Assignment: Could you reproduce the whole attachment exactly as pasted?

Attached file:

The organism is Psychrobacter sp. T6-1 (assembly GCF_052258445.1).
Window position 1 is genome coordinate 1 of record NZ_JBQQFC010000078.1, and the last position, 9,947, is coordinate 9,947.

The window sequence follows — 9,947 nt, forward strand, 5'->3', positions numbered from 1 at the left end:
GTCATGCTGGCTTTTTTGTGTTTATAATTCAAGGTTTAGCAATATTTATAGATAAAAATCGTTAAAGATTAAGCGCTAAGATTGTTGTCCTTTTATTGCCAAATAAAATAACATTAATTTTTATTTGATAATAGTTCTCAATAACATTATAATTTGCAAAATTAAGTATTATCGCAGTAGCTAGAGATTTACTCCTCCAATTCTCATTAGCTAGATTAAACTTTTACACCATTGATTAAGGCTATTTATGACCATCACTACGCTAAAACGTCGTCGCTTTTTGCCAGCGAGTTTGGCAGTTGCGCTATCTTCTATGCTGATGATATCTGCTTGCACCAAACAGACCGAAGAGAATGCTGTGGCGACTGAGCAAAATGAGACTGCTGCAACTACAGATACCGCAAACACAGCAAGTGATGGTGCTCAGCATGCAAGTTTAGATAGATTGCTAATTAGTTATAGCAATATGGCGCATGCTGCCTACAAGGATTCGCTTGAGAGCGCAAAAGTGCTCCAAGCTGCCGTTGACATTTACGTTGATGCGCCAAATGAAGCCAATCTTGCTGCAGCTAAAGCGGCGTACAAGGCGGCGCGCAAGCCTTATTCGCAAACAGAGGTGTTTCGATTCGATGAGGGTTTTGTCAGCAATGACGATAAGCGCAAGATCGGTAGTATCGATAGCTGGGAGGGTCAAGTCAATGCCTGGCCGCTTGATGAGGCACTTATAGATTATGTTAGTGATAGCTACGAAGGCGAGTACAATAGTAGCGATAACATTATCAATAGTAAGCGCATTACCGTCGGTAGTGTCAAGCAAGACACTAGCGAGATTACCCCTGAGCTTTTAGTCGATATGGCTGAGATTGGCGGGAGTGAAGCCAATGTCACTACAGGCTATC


The organism is Psychrobacter sp. T6-1 (assembly GCF_052258445.1).
Window position 1 is genome coordinate 1 of record NZ_JBQQFC010000078.1, and the last position, 9,947, is coordinate 9,947.

The window sequence follows — 9,947 nt, forward strand, 5'->3', positions numbered from 1 at the left end:
GTCATGCTGGCTTTTTTGTGTTTATAATTCAAGGTTTAGCAATATTTATAGATAAAAATCGTTAAAGATTAAGCGCTAAGATTGTTGTCCTTTTATTGCCAAATAAAATAACATTAATTTTTATTTGATAATAGTTCTCAATAACATTATAATTTGCAAAATTAAGTATTATCGCAGTAGCTAGAGATTTACTCCTCCAATTCTCATTAGCTAGATTAAACTTTTACACCATTGATTAAGGCTATTTATGACCATCACTACGCTAAAACGTCGTCGCTTTTTGCCAGCGAGTTTGGCAGTTGCGCTATCTTCTATGCTGATGATATCTGCTTGCACCAAACAGACCGAAGAGAATGCTGTGGCGACTGAGCAAAATGAGACTGCTGCAACTACAGATACCGCAAACACAGCAAGTGATGGTGCTCAGCATGCAAGTTTAGATAGATTGCTAATTAGTTATAGCAATATGGCGCATGCTGCCTACAAGGATTCGCTTGAGAGCGCAAAAGTGCTCCAAGCTGCCGTTGACATTTACGTTGATGCGCCAAATGAAGCCAATCTTGCTGCAGCTAAAGCGGCGTACAAGGCGGCGCGCAAGCCTTATTCGCAAACAGAGGTGTTTCGATTCGATGAGGGTTTTGTCAGCAATGACGATAAGCGCAAGATCGGTAGTATCGATAGCTGGGAGGGTCAAGTCAATGCCTGGCCGCTTGATGAGGCACTTATAGATTATGTTAGTGATAGCTACGAAGGCGAGTACAATAGTAGCGATAACATTATCAATAGTAAGCGCATTACCGTCGGTAGTGTCAAGCAAGACACTAGCGAGATTACCCCTGAGCTTTTAGTCGATATGGCTGAGATTGGCGGGAGTGAAGCCAATGTCACTACAGGCTATC